State lawmakers have turned their backs on the women of Arkansas, said Rita Sklar, executive director of ACLU of Arkansas. "We will fight this law in court to ensure that politicians cannot deny women the ability to make their own decisions about their own health."

While "heartbeat" bills have been attempted in other states, this is the first one to be enacted.

"I know that the eyes of the nation were on the Arkansas House of Representatives today, and what you see happening is that people are waking up," Mr. Rapert said.

With 53 million abortions since 1973, "we have had a very irrational policy on abortion in our nation. ... I am asking us to have a conscience and to wake up to this issue, and I believe this [law] is a great step in that direction."

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3 Comments

  1. Ollie_FanComment by Ollie_Fan
    March 8, 2013 @ 4:54 am

    We are told that we cannot cut down a tree because it’s a “living-breathing creature of the earth” (I was told this by a lefty university hippie a few years ago). But those of the same ilk are angry when an attempt to stop murder of a human “living-breathing creature”.

    Getting the thought out there that the fetus has a heart, and it’s beating is important. People need to think about it more, this IS a HUMAN BEING. Before 2007, I never really placed much thought into abortion, to me there were more pressing matters. Then one day I really starting thinking about the child inside a womb and the more I correlated the fetus to a real child and not just some flesh and tissue, the more I came to defend the pro-life opinion.

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  2. marj0120Comment by marj0120
    March 8, 2013 @ 10:34 am

    Until you’ve seen the ultra sound pictures of an unborn child trying to back away from chemicals injected into the uterus to cause abortion. Or see the tools needed to kill a child by dismembering it one limb at a time prior to actual birth. Perhaps you can just think of the child as a mass of cells, unthinking, unfeeling and unworthy of life based on the convenience of the mother. We are killing children at the rate of 2.1 per minute, 24/7 X 365 using the smallest numbers I could find. Less than .5% are the result of the conditions outlined in this law as justification.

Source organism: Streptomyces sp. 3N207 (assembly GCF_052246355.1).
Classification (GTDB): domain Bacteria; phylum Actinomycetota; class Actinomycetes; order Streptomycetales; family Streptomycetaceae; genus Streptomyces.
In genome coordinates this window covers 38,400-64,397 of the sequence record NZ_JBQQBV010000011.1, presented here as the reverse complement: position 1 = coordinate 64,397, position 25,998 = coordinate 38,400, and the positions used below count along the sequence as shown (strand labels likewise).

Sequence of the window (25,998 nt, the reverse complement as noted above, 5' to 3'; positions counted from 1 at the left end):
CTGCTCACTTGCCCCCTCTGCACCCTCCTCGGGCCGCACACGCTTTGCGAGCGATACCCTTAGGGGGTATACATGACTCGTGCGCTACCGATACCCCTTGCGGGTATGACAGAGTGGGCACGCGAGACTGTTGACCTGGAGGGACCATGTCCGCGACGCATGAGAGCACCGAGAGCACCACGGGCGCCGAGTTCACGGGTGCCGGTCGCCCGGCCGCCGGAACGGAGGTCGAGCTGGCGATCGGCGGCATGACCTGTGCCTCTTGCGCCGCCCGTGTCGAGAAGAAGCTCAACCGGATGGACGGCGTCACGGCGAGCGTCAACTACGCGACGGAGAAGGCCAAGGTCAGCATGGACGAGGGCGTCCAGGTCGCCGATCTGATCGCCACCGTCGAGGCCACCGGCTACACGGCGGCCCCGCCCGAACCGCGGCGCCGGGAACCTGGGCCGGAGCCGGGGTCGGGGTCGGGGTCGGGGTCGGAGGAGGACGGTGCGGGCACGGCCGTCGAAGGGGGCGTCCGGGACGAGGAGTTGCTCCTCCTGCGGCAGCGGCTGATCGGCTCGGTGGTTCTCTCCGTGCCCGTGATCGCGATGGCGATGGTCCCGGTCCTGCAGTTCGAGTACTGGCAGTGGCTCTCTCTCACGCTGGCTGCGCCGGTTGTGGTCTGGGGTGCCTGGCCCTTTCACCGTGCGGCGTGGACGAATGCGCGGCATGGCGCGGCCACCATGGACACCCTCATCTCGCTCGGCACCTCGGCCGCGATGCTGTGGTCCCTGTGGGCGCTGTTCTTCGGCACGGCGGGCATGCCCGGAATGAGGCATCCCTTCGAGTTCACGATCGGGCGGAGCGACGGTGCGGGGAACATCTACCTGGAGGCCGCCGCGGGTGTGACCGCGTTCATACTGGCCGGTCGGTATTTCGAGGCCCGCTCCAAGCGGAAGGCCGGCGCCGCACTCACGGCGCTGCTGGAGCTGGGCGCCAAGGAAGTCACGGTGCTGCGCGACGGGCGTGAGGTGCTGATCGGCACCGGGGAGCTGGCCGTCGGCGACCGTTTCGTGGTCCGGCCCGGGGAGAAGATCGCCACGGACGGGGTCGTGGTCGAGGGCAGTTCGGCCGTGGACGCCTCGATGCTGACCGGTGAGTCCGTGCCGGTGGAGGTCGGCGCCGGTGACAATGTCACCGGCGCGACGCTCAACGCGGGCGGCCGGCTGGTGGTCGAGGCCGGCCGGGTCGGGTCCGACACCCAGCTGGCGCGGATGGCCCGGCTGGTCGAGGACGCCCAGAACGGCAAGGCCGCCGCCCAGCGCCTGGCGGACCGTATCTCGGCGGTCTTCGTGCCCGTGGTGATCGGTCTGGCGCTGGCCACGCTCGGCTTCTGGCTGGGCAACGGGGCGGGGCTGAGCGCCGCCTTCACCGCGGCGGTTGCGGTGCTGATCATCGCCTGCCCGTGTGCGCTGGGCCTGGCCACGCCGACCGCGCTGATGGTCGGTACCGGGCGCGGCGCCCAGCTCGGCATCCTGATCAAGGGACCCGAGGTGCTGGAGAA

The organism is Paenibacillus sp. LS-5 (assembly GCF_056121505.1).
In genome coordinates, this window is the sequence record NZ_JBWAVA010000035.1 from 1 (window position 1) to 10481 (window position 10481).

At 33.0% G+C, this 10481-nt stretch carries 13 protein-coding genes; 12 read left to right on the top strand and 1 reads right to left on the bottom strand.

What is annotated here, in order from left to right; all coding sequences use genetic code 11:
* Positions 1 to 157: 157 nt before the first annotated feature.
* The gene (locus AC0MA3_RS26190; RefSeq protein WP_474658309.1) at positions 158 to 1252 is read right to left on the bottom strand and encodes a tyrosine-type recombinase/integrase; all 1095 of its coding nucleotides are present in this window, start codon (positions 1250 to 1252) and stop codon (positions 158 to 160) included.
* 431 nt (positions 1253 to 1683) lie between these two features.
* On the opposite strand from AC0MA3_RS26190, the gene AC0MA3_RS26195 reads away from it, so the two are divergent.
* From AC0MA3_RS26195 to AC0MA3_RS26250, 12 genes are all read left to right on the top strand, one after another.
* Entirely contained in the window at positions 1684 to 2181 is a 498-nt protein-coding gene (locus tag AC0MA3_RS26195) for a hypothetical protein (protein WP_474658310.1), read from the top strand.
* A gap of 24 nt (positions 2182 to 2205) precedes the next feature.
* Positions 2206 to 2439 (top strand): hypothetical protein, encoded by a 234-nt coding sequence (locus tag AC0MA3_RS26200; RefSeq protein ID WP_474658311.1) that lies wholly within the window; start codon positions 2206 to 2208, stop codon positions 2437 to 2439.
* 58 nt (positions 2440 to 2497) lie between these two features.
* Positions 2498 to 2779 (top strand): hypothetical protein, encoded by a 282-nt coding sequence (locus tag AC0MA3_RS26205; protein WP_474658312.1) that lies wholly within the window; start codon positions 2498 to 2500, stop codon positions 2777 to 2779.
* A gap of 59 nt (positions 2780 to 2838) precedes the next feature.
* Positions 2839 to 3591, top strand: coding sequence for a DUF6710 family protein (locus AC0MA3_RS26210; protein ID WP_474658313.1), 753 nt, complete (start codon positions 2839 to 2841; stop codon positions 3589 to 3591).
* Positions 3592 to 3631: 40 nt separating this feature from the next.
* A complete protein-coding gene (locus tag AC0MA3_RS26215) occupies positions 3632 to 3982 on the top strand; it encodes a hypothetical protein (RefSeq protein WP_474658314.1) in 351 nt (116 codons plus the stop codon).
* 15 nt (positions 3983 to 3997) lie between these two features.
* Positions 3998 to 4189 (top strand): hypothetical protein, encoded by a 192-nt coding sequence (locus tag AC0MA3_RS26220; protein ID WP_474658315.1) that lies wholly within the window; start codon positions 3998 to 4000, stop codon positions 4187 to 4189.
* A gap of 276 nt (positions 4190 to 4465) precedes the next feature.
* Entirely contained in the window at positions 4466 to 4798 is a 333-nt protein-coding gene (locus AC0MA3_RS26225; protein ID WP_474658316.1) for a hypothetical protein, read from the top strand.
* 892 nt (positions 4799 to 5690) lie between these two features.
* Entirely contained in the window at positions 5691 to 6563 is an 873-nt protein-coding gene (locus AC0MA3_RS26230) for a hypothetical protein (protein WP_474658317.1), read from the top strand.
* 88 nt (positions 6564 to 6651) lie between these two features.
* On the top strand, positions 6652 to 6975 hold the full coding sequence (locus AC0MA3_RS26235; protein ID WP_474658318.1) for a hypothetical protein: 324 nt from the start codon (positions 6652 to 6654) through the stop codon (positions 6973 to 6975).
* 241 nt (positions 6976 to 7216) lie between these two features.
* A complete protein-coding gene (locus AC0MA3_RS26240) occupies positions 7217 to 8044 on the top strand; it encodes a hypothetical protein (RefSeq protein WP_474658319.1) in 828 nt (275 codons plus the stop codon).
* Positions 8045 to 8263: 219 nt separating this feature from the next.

The number of women who don’t realize they are pregnant by three months is incredibly small and waiting until six to seven months to make a decision constitutes murder in my mind. Not just murder but a torturous death by dismemberment, A sharp tool jabbed into the living brain? We don’t to this to the worst mass murderers in our society so how can we possibly say it’s okay to kill an innocent child this way.

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  3. Bolt300Comment by Bolt300
    March 8, 2013 @ 11:38 am

    It’s interesting that the ACLU and Planned Parenthood don’t want the government to deny women the ability to make decisions about their own health, but it’s ok for the government to tell the rest of us how to manage our health through Obamacare.